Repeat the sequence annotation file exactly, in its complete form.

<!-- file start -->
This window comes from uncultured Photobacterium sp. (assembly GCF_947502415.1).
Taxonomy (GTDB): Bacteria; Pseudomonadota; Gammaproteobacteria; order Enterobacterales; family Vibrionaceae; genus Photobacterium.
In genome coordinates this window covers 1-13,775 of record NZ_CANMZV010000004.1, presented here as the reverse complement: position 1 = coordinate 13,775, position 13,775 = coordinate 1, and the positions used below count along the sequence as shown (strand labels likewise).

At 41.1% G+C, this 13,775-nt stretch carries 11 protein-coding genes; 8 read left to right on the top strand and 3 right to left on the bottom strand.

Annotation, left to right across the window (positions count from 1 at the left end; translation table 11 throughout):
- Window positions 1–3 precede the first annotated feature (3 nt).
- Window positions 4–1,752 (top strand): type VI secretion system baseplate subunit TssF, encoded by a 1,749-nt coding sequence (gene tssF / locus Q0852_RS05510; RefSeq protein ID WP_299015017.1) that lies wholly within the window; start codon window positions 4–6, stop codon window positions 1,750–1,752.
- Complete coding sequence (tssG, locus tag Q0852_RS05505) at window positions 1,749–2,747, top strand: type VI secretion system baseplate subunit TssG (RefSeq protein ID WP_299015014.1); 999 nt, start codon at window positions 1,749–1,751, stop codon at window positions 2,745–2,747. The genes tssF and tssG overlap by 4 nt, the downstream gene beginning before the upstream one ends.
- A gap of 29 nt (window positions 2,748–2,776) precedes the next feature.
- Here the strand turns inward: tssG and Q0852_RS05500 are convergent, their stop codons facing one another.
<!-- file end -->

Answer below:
This window comes from uncultured Photobacterium sp. (assembly GCF_947502415.1).
Taxonomy (GTDB): Bacteria; Pseudomonadota; Gammaproteobacteria; order Enterobacterales; family Vibrionaceae; genus Photobacterium.
In genome coordinates this window covers 1-13,775 of record NZ_CANMZV010000004.1, presented here as the reverse complement: position 1 = coordinate 13,775, position 13,775 = coordinate 1, and the positions used below count along the sequence as shown (strand labels likewise).

At 41.1% G+C, this 13,775-nt stretch carries 11 protein-coding genes; 8 read left to right on the top strand and 3 right to left on the bottom strand.

Annotation, left to right across the window (positions count from 1 at the left end; translation table 11 throughout):
- Window positions 1–3 precede the first annotated feature (3 nt).
- Window positions 4–1,752 (top strand): type VI secretion system baseplate subunit TssF, encoded by a 1,749-nt coding sequence (gene tssF / locus Q0852_RS05510; RefSeq protein ID WP_299015017.1) that lies wholly within the window; start codon window positions 4–6, stop codon window positions 1,750–1,752.
- Complete coding sequence (tssG, locus tag Q0852_RS05505) at window positions 1,749–2,747, top strand: type VI secretion system baseplate subunit TssG (RefSeq protein ID WP_299015014.1); 999 nt, start codon at window positions 1,749–1,751, stop codon at window positions 2,745–2,747. The genes tssF and tssG overlap by 4 nt, the downstream gene beginning before the upstream one ends.
- A gap of 29 nt (window positions 2,748–2,776) precedes the next feature.
- Here the strand turns inward: tssG and Q0852_RS05500 are convergent, their stop codons facing one another.